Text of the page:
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Lunch Truck

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NEWS
April 15, 2008 | By Alfred Lubrano INQUIRER STAFF WRITER
Mike's lunch truck sits, red and conspicuous, in a dirty cityscape of bricks and industry in workaday South Philly. The noise here at Front and Pattison Streets is endless: I-95 highway whine and truck roar, along with clanking, booming sounds from warehouses and produce-packing plants. Blue-collar people tend to work closer to noise, closer to moving parts and potential peril. Their tough lives make them two things: hungry for Mike's old-school protein - eggs and beef, mostly - and wary of any presidential candidate who seems unfamiliar.
NEWS
January 13, 2001 | by Dave Racher, Daily News Staff Writer
The deliverymen seen showing up at David Young's lunch truck on Broad Street near Callowhill were not bringing hot dogs, cops said. They were bringing hot drugs to sell, they said. Young ran a citywide drug operation - supplying at least eight drug houses, investigators said. This week, Common Pleas Judge Anthony J. DeFino convicted Young, 27, of 16th Street near Chelten Avenue, and three associates of drug charges. They were committed to prison to await sentencing.
NEWS
November 15, 1999 | By Jennifer Moroz, INQUIRER SUBURBAN STAFF
Frank McGuckin is breaking the law. This time he knows it. And as a matter of principle, he is going to keep on doing it. Since setting up his lunch truck in February across from the upscale Hunter Woods housing development, the spirited owner of Frank's Breakfast & Lunch has been at battle with township officials. They say his business, near the intersection of Route 322 and Fries Mill Road, has been in constant violation of zoning ordinances. He says they simply want to drive him out of business.
NEWS
July 25, 2014
Backstory: Andrea Capecci and her brother Nicholas are new to Philly's growing lunch-truck scene. They opened earlier this year but spent a couple of years kicking around ideas before setting on Pbon's interesting mix of seafood and sausage, inspired by the Philadelphia natives' upbringing: frequent trips to Bridesburg with their grandmother for hard-shell crabs, and twice-a-week traditional Italian dinners whipped up by their mother (think plenty...
FOOD
July 2, 2009
If you've had the pleasure of meeting the Vietnamese hoagie, may we introduce you to another strange-but-true hybrid - the Korean taco. It was born on a roving lunch truck in Los Angeles. But it made landfall in Queen Village a few months ago at Ansill, where a Korean-American cook does an astonishingly good version. The meat is a beefy shred of braised short rib and London broil, marinated in soy, sesame oil, garlic, scallion, and honey, then stuffed into a warm, crisped flour tortilla, drizzled with barbecue sauce, and topped with brightly crunchy daikon radish kim chi.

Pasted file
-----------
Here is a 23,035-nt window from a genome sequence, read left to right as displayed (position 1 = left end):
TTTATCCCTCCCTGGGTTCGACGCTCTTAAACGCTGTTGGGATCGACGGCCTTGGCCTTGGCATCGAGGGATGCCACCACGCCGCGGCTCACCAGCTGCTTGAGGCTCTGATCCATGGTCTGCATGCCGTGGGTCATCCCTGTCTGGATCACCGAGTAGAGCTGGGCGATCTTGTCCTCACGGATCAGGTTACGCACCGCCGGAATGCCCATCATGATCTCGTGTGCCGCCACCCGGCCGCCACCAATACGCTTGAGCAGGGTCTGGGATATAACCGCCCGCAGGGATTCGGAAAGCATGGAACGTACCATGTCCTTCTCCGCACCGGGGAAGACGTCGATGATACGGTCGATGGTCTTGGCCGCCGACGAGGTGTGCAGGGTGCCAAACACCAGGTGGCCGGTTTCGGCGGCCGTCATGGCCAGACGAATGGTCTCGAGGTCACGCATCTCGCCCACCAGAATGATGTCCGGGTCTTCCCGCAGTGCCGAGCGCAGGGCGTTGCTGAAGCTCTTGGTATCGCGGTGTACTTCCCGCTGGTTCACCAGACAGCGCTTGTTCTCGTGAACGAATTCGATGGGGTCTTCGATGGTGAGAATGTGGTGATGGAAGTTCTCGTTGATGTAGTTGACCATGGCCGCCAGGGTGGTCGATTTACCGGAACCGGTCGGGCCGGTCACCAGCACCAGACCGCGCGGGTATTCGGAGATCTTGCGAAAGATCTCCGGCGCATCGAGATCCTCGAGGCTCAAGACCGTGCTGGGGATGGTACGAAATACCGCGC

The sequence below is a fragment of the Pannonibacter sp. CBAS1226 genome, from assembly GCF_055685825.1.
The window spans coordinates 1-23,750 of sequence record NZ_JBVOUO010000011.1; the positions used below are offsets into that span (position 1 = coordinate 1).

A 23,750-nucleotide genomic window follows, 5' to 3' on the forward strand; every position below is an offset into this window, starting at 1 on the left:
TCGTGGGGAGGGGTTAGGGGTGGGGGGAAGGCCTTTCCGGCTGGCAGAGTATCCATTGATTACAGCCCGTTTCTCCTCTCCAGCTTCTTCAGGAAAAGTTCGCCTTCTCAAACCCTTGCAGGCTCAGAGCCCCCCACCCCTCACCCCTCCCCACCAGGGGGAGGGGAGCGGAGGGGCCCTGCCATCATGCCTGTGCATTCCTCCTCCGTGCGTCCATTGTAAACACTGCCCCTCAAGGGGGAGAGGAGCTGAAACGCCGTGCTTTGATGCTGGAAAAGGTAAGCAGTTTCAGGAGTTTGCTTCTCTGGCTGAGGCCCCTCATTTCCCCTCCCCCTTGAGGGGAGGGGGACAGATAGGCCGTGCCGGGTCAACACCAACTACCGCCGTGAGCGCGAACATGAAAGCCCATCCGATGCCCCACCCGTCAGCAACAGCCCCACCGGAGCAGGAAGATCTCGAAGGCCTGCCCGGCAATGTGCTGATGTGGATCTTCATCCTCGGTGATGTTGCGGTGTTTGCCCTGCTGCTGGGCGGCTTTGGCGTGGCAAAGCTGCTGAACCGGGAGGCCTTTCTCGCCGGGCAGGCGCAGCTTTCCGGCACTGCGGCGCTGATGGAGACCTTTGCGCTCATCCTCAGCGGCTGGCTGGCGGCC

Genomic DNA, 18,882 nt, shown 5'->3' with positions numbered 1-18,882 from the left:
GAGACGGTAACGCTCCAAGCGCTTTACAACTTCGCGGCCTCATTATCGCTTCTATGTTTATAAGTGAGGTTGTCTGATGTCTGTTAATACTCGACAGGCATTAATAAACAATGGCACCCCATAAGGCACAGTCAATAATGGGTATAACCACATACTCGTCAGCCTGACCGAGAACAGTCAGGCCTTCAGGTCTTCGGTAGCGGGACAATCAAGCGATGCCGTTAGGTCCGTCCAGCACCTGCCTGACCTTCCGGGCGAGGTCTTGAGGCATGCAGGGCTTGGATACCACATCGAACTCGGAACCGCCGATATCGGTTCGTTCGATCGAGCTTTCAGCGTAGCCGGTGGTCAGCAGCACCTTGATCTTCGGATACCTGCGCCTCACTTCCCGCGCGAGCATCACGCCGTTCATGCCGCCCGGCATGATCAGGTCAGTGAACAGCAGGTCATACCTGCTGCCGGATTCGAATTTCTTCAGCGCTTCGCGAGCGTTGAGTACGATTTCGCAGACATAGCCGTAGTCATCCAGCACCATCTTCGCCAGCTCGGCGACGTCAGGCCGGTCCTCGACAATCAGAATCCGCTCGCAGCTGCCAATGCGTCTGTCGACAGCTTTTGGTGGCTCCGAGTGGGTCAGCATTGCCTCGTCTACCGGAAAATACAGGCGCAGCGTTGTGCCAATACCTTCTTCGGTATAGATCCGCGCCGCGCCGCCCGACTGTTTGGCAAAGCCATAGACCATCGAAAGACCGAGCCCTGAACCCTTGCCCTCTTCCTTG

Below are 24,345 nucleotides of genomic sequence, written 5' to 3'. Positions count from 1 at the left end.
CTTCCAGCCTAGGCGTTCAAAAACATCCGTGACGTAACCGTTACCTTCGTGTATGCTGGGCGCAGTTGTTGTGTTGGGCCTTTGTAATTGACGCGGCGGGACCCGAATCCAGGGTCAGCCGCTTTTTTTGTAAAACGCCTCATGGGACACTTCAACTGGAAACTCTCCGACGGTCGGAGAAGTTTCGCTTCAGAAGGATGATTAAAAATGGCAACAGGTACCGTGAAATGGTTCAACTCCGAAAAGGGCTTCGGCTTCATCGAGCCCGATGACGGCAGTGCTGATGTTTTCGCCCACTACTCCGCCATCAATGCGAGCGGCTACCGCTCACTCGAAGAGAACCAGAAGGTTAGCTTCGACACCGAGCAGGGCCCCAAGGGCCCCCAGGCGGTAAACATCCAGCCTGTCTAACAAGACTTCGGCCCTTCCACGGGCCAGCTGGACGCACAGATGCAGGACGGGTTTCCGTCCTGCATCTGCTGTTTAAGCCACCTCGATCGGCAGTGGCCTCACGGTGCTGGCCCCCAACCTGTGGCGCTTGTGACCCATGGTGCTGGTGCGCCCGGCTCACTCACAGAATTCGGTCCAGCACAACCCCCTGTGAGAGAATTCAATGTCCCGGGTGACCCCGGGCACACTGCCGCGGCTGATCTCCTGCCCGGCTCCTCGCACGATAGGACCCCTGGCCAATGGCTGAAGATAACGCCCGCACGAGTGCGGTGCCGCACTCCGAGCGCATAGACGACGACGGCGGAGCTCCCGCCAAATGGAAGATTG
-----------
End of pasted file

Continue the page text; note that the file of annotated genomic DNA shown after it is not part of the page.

NEWS
March 29, 1988 | By PAUL BAKER, Daily News Staff Writer
Former state Sen. Milton Street isn't one who likes to disappoint his customers. When Street learned from the Daily News yesterday that three Temple University students had taped about 50 protest signs with various slogans on his closed lunch truck on campus, he said he would rectify things immediately. "If students want it moved, we'll move it right away," said Street, a self-employed business consultant and part-time food concessionaire. A moment later, however, Street offered what seemed to him a better solution.
NEWS
September 17, 1987 | By PAUL BAKER, Daily News Staff Writer
T. Milton Street was in the middle of the street yesterday afternoon. And so was his lunch truck. The former state senator and current concessionaire parked his truck in the intersection of Montgomery Avenue and Park Mall on Temple University's campus to protest what he claims is police harassment of him and his business. Police arrived about 2:15 p.m. and towed the truck away because it was blocking traffic on the one-way street. "I'm tired of this quote, unquote s- - -," Street said.
NEWS
March 25, 1998 | By Sonia Krishnan, INQUIRER CORRESPONDENT
David Bradley, a 1988 graduate of Plymouth-Whitemarsh High School, was shot to death Monday morning in Richmond, Calif., while he and a coworker stood at a lunch wagon outside the chemical plant where they worked. The gunman, Edilberto Sangco of Vallejo, Calif., a disgruntled employee of the company, then shot himself fatally in the head, said police in Richmond, just north of San Francisco. According to police, Sangco was just coming back to work after a five-day suspension.
NEWS
April 4, 1989 | By Dave Racher, Daily News Staff Writer
The former bookkeeper for the Lawyers Title Insurance Co., has admitted juggling the company's checking account so she could steal more than $18,000 between 1986 and last year. Jennifer Foden, 23, of Malvern Avenue near 64th Street, was placed on 10 years' probation and ordered to make full restitution by Common Pleas Judge Paul Silverstein, after she pleaded guilty to theft and forgery charges. Assistant District Attorney Denis Cohen said yesterday Foden forged 37 checks from the company's escrow account - 21 made payable to herself and the others "written out in the name of a company official, whose name was forged.
NEWS
July 16, 2002 | By Mary Anne Janco INQUIRER SUBURBAN STAFF
As her two former neighbors were sentenced to life in prison for their role in killing her son, Temple University student Constantine Polites, Maria Polites said, "Today my son is at peace. They're going to prison forever. " Tom Moua, 23, and his brother, David, 18, had lived next to the Polites family in Upper Darby. On April 4, 2000, days before David Moua was to be married, the Mouas and their friend, Loi Nghiem, 21, decided to break into the Polites' home in search of money.
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ARTICLES BY DATE
NEWS
July 25, 2014